The magistrate judge determined that even if Alley's statute of limitations did not begin to run until January 28, 2003 (corresponding with the NMSC's denial of his request to compel his counsel to file a petition for certiorari), Alley's federal habeas petition was still untimely. According to the magistrate judge, absent any tolling, Alley's federal habeas petition would had to have been filed by January 27, 2004 to be timely. The magistrate judge determined the pendency of Alley's state habeas petitions would have tolled the limitations period and extended the deadline approximately one hundred and twenty five days to May 30, 2004.(*) Thus, even assuming his habeas petition was mailed on July 23, 2004, Alley's federal habeas petition was untimely by almost two months.
In his application for COA, Alley notes the NMCA issued its opinion on February 11, 2002, but he was led to believe by his appellate counsel for approximately seven months and eight days that a petition for a writ of certiorari had been filed with the NMSC. He notes a public defenders' office and a disciplinary board concluded his counsel should have filed a timely petition for writ of certiorari with the NMSC. He, therefore, contends this period of seven months and eight days should not be counted against him.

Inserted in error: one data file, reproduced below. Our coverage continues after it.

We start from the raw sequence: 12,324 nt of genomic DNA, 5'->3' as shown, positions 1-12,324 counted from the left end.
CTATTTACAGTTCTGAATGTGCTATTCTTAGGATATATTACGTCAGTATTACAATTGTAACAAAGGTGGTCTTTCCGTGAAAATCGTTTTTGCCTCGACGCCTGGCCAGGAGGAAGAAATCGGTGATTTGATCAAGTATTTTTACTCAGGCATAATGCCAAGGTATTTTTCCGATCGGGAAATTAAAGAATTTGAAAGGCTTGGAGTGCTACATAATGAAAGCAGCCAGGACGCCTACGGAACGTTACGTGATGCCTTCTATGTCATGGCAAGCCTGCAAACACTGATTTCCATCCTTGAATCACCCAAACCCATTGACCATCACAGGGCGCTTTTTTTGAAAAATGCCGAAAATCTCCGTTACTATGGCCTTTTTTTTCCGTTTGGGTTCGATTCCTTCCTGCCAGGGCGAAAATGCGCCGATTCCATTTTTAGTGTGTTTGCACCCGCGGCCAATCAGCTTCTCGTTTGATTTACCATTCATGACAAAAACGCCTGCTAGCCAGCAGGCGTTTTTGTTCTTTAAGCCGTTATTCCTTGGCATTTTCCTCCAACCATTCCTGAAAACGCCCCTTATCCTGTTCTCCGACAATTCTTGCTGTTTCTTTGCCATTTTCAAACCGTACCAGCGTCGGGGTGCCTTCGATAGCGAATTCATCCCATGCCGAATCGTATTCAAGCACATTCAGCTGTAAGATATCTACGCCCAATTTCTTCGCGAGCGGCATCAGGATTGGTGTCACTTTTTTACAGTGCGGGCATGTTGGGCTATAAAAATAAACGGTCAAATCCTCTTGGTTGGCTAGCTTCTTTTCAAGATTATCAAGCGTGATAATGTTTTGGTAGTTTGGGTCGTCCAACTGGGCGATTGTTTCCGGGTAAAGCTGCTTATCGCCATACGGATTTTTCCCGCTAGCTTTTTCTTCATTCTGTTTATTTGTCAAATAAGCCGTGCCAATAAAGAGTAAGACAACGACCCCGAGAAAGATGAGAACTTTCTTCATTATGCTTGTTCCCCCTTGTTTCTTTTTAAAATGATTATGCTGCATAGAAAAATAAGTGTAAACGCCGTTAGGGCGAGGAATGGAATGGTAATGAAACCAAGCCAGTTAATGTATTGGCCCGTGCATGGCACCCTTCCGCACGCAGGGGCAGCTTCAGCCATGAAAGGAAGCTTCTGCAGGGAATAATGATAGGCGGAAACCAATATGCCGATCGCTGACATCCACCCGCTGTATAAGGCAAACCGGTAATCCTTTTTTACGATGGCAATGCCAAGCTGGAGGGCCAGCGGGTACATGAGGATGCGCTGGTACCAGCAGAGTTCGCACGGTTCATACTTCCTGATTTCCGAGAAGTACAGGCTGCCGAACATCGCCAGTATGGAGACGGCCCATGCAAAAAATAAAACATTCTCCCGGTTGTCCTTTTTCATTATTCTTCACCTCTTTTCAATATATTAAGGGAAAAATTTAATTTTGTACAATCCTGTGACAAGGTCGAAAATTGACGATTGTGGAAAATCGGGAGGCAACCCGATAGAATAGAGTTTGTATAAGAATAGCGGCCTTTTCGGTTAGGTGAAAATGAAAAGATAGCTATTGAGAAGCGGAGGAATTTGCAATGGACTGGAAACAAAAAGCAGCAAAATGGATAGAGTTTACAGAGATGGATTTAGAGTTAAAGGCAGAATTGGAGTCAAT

The district court did not count this seven month and eight day time period against Alley. The magistrate judge assumed arguendo the correctness of Alley's position. As for the court's reference to Alley being three hundred twenty days late on filing his habeas petition, that was merely a recitation of the government's argument, and not the court's determination.